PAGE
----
• Fourthly, the more Banks speaks the less is apparent inside his head.
  • Fifthly, does Brash really believe that grass-smoking liberals would opt for a right-wing party like ACT? Is this political naiivity? How can appealing to this consituency do anything but enrage and disturb reactionary conservatives? PM John Key was quick to pounce, extolling the merits of existing drug controls and making political capital from Brash's statement.

Check out all commentaries here.    


  1. I know quite a few ACToids... I'd suggest they are a long way from inclusive and I've yet to see much vision, although perhaps it's merely obscured by the ideology.

    They seem to serve the primary purpose of acting as a false compass, allowing National to veer to the right when needed (while still looking moderate), and of course soaking up some of the idealistic young liberal vote.

    I also see them as emerging from the greatest acts of economic and social vandalism that this country has seen, presided over by the almost sociopathic Douglas - so tend to take anything they say with a very large grain of salt.

    As you might guess, they're not getting my vote.

  2. I suspect that if Sir Roger Douglas (when not an ACT but a Labour minister, if I'm correct) were to have realised that he had misappreciated the adverse impact those divestments of state-owned assets would have had on a smallish economy such as NZ's, he would not have followed such a path.

    He at least instigated a global phenomenon which saw divestment become headline policy in the UK and a whole raft of places. Radical privatisation transformed inefficient state-run industry into profitable and competitive enterprise in those big countries.

    In NZ the effect was devastating, as you say, with large corporations snapped up and asset-stripped by foreigners with no thought for the dire effects on NZ consumers or taxpayers. Had NZ been a larger economy a reciprocal acquisition process of international business could have ensued, as was the case in bigger countries. Note the extent of UK acquisitions in the US, for example. But it did not.

    Asset sales are now deemed unpatriotic here, for obvious reasons.

    Had NZ under Douglas followed Singapore's example of a command economy, it would not have dropped so rapidly down OECD rankings.

    Singapore's standard of living is now stellar by comparison. Its stock market huge when compared to the NZX. Its soverign funds and state-run companies aggressively buy international competitors and profit from those purchases. They achieve critical mass insodoing. And foreign business is prevented from competing on a level playing field within Singapore, if they even are awarded a licence to compete, which mostly they are not.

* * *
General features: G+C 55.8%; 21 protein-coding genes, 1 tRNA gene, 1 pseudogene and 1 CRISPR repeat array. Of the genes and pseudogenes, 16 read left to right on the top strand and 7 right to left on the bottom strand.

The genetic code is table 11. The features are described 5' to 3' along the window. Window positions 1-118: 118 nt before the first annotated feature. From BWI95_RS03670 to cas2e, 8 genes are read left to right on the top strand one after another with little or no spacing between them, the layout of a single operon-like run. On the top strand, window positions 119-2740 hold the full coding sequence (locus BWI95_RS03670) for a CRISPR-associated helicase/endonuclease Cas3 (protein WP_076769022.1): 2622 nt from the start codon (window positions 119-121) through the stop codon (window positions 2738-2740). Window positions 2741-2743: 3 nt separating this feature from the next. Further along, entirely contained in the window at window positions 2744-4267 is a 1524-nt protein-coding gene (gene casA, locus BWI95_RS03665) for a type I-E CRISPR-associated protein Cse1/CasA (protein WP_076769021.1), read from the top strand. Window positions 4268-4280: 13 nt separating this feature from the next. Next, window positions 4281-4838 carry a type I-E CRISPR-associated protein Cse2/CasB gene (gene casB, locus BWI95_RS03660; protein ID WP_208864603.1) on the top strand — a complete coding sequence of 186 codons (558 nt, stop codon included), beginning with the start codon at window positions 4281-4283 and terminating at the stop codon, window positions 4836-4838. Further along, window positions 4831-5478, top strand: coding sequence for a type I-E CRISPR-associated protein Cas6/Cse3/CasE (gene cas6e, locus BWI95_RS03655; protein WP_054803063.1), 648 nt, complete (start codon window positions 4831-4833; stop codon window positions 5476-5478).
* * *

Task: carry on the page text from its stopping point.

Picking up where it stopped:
For NZ to have an open, Anglo-Saxon style capitalist system in place it ought to grow its population to the level of critical mass size, I suspect. But that, too, would be deemed unacceptable to most New Zealanders.

    Singapore remains a country with a similar sized population to that of New Zealand, yet its economic power, IP capacity and industrial resources now far outstrip those of New Zealand.

    Take your pick.

    Are ACT proposing to sell state assets these days? If such a policy exists then divesting less than 50% of them makes sense, and selling only non-voting stock (as I've said before).

    Some hold the view that eventually things came right after Rogernomics:

    Sir Michael Fay said on TV a few days ago that selling state industrial assets was OK so long as new businesses can sprout to compete. He gave a couple of examples. I think he was referring to the likes of Telecom being sold, and 3 Degrees and Orcon being born, for example. Yet as we all know, Telecom is massive by comparison. It would take many decades for those competitors to compete with Telecom on an equal footing. Yet is the consumer still being damaged?

  3. Interesting to see Boscawen's recent announcement. He's clearly not buying the vision. This shows just one of the problems with Act; endless infighting and permanent "renewal", although given they're cycling Banks and Brash in, perhaps that isn't quite the right term...

    Douglas doesn't seem to have any regrets, other than not having gone far enough. Watch some of the footage of him from the time - to my eye he has a clear sociopathic streak, but I'm not an expert. Nasty piece of work.

    As you point out, NZ isn't the kind of country where the policies of Act work: it's not Singapore (geography is a major factor there, too), and doesn't have the population (whether increasing this is a good idea or not is a separate discussion, but it's not something we can do quickly or politically easily). Why so many people continue to endorse and support these policies is beyond me.